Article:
Beaumont, Alta., bakery ordered to close over 'vaccine passport' rules remains open
A Beaumont, Alta., bakery owner says she’d rather lose her business than stick her nose into that of her customers by asking for their proof of vaccination.
“I refuse to ask for the vaccine passports. It’s not any of my business,” Jen Foster from Bake My Day told CTV News Edmonton Wednesday.
As of Sept. 20, only restaurants that ask for vaccine proof, or a negative COVID-19 test, are allowed to stay open for in-person dining.
An Alberta Health Services closure order was posted on Bake My Day's front door - next to an owner-posted note saying the business is still open.
“If you wish to sit at a table, please talk to a staff member so we can stop being harassed by AHS,” the note said.
AHS suspended Bake My Day’s food handling permit on Oct. 8, alleging violations of COVID-19 safety rules.
Foster acknowledges she let customers sit and eat without asking for their vaccination records.
“I'll let my business go out of business before I ask for somebody's vaccination records,” she said.
“Everything in me just said that this is absolutely wrong, because we all know that vaccinated people can still get COVID, can still pass it along.”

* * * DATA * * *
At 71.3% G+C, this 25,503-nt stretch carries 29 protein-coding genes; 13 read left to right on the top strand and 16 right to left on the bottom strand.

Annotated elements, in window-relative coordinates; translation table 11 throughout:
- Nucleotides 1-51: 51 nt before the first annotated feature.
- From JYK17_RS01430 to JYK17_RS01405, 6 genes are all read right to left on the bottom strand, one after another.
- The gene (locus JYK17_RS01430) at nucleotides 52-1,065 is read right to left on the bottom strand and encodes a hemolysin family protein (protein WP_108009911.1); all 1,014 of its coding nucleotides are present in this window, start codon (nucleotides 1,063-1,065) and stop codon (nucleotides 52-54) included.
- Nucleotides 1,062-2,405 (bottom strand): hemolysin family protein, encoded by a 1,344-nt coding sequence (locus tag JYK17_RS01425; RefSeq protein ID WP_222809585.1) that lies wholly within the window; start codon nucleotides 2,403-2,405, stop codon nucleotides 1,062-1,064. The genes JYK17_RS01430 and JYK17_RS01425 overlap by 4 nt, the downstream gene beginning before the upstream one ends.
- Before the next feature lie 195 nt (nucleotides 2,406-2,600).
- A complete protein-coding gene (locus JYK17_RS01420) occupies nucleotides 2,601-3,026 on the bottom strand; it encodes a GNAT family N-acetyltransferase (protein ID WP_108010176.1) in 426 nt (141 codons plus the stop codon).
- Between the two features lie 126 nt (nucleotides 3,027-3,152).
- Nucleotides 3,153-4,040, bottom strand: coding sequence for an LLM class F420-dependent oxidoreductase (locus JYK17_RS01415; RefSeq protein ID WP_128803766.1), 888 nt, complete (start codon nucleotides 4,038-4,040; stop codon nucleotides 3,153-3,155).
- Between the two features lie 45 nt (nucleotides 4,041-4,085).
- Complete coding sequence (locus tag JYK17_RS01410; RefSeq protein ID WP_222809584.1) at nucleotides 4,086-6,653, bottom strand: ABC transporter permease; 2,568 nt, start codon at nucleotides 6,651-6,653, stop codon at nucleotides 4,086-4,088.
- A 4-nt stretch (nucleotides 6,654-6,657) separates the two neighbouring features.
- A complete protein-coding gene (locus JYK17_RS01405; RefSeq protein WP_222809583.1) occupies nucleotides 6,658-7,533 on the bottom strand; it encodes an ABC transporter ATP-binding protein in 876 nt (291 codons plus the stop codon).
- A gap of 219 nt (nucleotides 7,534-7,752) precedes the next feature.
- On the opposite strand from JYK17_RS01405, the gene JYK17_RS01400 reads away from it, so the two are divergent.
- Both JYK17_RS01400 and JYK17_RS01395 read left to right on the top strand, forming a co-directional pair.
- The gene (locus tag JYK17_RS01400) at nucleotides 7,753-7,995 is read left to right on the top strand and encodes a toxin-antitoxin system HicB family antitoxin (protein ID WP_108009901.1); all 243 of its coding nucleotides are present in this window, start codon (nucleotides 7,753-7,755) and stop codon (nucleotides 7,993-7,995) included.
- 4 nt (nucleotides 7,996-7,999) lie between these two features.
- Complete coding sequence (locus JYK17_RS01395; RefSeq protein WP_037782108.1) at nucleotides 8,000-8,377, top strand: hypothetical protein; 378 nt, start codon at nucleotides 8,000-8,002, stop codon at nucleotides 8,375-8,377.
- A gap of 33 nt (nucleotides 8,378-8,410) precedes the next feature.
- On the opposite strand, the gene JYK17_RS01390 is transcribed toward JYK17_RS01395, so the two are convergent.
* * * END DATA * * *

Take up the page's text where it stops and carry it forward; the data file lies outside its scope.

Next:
But vaccinated people are a lot less likely to get the COVID-19 and end up in hospital when they do, Alberta government statistics show.
On Thursday, government data attributed 67 per cent of active cases and 72 per cent of hospitalizations to unvaccinated people.
Seventy-six per cent of eligible Albertans over 12 had received two doses.
Foster said AHS visited her location three times asking her to comply. The third time, she was given a closure notice.
An inspector has checked on her business twice since then, Foster said.
CUSTOMERS STILL COMING TO ‘CLOSED’ BAKERY
But the doors haven’t been barricaded, so she’s still making food and said she will keep serving it via takeout, delivery and curbside pickup.
“I’m trying to support my fellow small business person, and I feel like it’s OK to be open right now to everyone,” customer Kathy Austin said, declining to comment on pandemic safety specifically.
“I’m really happy that they’re open and that they’ve decided to not exclude anyone.”
In one of the orders that Foster is accused of breaking, Alberta’s Chief Medical Officer of Health Dr. Deena Hinshaw writes that the rules are in place because COVID-19 “poses a significant risk to public health.”
“I have the authority to take whatever other steps that are, in my opinion, necessary in order to lessen the impact of the public health emergency,” CMOH Order 44 said.
But Foster doesn’t agree it’s a business owner's responsibility to check vaccine records.
She doesn’t know what AHS will do next to enforce the order, but insists she’s not changing her mind.
“It’s stressing everybody out. No matter which way you go with this, small businesses aren’t winning. We’re not coming out on top,” Foster argued.
On Thursday, Foster closed her shop to indoor dining only in hopes she'd be allowed to stay open.
CTV News Edmonton contacted AHS to see if that means she is now compliant, but a response was not immediately received.
With files from CTV News Edmonton's David Ewasuk
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